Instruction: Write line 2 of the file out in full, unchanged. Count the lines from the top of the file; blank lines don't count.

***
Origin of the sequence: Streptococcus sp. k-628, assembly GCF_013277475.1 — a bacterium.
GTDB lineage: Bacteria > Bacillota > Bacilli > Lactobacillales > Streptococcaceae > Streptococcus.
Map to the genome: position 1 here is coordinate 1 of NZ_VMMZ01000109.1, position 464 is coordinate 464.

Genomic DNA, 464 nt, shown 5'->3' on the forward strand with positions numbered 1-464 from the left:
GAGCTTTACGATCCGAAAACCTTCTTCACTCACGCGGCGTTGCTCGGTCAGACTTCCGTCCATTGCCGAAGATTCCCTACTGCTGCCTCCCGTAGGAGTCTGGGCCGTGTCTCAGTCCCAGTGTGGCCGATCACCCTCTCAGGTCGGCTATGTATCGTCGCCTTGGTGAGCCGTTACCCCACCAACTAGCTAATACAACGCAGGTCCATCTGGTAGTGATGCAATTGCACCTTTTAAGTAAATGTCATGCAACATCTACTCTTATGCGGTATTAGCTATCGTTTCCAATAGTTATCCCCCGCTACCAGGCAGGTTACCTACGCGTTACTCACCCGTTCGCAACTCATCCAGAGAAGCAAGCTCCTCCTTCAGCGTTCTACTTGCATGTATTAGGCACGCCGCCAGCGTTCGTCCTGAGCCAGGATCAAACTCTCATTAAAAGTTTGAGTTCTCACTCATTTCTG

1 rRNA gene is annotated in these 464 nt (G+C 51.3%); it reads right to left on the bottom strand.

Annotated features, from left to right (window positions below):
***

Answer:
GTDB lineage: Bacteria > Bacillota > Bacilli > Lactobacillales > Streptococcaceae > Streptococcus.